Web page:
“Sensory,” says Grace, reaching for her purple toothbrush.
“Century,” I say. “Sure, yeah.” I have no idea what she’s talking about. It is early morning, early meaning “no caffeine yet.” I hand her the toothpaste.
Grace sighs. It is the sigh of an old soul, weary of putting up with the limited intellect of humans.
“Sensory,” she repeats, speaking louder as if I am hard of hearing, then proceeds with loading a seafoam green pea of toothpaste onto the bristles of her toothbrush.
Oh. I’ve misheard. Not ‘century’ so it must be…
“Sentry,” I say, wondering if she thinks the toothbrush needs guarding. As I think about why that might be, I wander about her bathroom, picking up the discarded dirty clothes. Grace stamps her little foot. And then lets out a long, loud sigh, followed by a slight growl. I’ve annoyed her with my thickheadedness.
Patiently, she repeats, turning her head to look me directly in the eye. “Sensory. S-E-N-S-O-R-Y.”
“Oh!” I say. “Sensory. I get it. Sorry baby, I wasn’t listening very well. Thanks for spelling. Sensory.” She smiles, pleased I finally got it.
Except I don’t. I still have no idea what she’s talking about. I can fake it, but that’s not going to help her communication land, is it? So I ask. “Um, what are you talking about?”
She waits a beat. Then shrugs her shoulders and says, “I don’t know.”
Laughing, she leaves the room.
My daughter Grace has cerebral palsy. Her muscles don’t work in the typical fashion. This includes the facial muscles used to form sounds, words, speech. Speaking has not come easy to her. She worked determinedly for many years to train herself to talk. Now, at the ripe old age of sixteen, she can, and will, speak in full sentences, although sometimes it is difficult.
While Grace has worked hard to learn to speak, her father, sister and I have worked to train our ears for her speech patterns. After years of guessing meaning from mere vocalizations and/or one word utterances, we have developed a verbal shorthand.
Grace well knows the value of not mincing words. If one word communicates her idea to the intended audience, she goes with it. It requires less work for her, and generally gets the intended result.
Me, I’m used to guessing what she means and I’m usually right. Usually. But occasionally she throws me a curve ball. She’ll say something that is so completely unrelated to what is going on at the time, that my ears don’t pick up the word. Speech is fascinating. We often don’t hear something if we aren’t expecting it.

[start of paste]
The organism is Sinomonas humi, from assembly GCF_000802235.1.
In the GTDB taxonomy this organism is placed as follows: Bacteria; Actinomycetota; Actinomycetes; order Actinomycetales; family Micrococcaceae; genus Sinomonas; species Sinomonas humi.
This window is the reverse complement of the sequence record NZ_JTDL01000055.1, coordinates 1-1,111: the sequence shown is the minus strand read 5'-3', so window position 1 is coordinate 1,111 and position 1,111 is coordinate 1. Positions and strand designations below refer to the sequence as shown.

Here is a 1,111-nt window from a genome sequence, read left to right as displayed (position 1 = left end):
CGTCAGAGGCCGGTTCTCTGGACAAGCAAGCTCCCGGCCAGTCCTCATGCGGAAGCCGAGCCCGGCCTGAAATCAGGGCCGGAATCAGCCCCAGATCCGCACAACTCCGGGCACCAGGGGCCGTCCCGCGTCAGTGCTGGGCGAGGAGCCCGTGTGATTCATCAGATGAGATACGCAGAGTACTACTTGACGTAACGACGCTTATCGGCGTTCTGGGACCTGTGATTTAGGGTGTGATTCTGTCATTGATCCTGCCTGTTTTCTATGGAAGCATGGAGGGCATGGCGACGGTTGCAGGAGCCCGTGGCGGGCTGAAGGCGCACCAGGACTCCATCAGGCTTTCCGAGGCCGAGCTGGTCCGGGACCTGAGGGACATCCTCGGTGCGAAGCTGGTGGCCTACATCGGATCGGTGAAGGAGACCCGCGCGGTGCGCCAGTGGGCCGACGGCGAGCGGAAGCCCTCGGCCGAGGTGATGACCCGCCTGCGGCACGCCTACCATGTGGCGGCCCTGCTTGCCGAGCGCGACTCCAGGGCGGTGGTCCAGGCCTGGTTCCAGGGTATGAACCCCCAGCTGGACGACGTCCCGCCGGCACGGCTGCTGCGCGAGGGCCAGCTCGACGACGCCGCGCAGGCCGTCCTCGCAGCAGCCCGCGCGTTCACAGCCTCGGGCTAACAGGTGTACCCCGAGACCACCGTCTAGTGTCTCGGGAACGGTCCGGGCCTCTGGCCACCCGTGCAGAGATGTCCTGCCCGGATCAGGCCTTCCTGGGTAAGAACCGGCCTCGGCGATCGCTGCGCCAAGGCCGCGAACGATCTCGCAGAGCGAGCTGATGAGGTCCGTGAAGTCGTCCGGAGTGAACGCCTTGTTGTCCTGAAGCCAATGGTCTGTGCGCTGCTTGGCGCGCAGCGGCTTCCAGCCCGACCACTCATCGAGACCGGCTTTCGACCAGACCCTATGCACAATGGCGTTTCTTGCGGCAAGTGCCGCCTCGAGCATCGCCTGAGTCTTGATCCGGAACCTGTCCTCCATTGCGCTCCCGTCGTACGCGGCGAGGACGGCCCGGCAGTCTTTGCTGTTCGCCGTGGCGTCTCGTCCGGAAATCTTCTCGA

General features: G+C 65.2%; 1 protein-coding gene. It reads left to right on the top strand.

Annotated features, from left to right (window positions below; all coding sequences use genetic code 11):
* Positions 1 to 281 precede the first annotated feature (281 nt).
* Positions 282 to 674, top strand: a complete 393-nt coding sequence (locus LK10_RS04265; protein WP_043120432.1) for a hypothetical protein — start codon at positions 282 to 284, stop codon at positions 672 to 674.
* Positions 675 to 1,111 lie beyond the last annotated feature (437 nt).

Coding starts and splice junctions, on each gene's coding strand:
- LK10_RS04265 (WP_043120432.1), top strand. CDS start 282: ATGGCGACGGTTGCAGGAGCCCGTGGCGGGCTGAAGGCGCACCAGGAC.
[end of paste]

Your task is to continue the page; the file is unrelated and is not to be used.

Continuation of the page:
Hence the “sensory” example.
This manner of piecing together a conversation may seem unconventional, but I assure you it isn’t. You do it, too, especially with the people you are closest with. For example, my husband never calls me Stacey unless he wants my full attention. If he says it more than once, I even respond to it.
A friend of mine once said that he didn’t understand quilting. According to him, quilting involves taking a perfectly beautiful whole piece of cloth, mincing it, and then sewing the pieces back together. This, he says, is a perfect waste of time.
I’m sure he thinks he is making a reasonable point. But he isn’t. Actually, he is missing the point by a wide margin. The piecing IS the point. There is joy in connecting little bits and shapes of fabric into a new creation that is pleasing to the senses. You piece the quilt top by mixing colors and shapes and then, add texture with quilting. It is a fully immersive and creative sensory experience.
Conversation is a lot like quilting. You take pieces of words, some awkwardly phrased ideas, add dialect and nonverbal gestures, and poof! Ideas exchanged. People inspired. Connections made. The joy of living, in a nutshell.
In the past month, I’ve been a little bit obsessed with piecing. I tend to go for easy patterns for quilt tops because I have a tendency to get bored if a quilt takes too long to finish. So when I’m in the mood to piece something a little more challenging – or I just want to sew a fun, fast-to-finish project – I go for table runners. This past month I did four!
Told you I was a little bit obsessed. Notice the wild difference in sizes? That’s something to keep in mind when you’re doing table runners. Measure your table! The one on the far left is probably too big for mine, but that’s okay. I’ll probably just keep one of these, and give the others as gifts.
The blue runner on the far right is a free pattern I downloaded from Jordan Fabrics, a great online quilt shop that I just discovered! They specialize in pre-cut quilt kits. Someday I am buying one of their awesome log cabin pre-cut kits. But for now, I settled for making their Friendship Table Runner design, and it was super easy. The pattern actually makes two runners from one jelly roll. If you are interested in the other patterns, put a note to me in the comments and I’ll send you a link/info.
In case you’re curious about my “sensory” experience, I can report that Grace did indeed know what she was talking about. Later that day I heard her reading the biology textbook with Emma. They were studying the Sensory System.
I think she likes to mess with me.
Peace & Joy,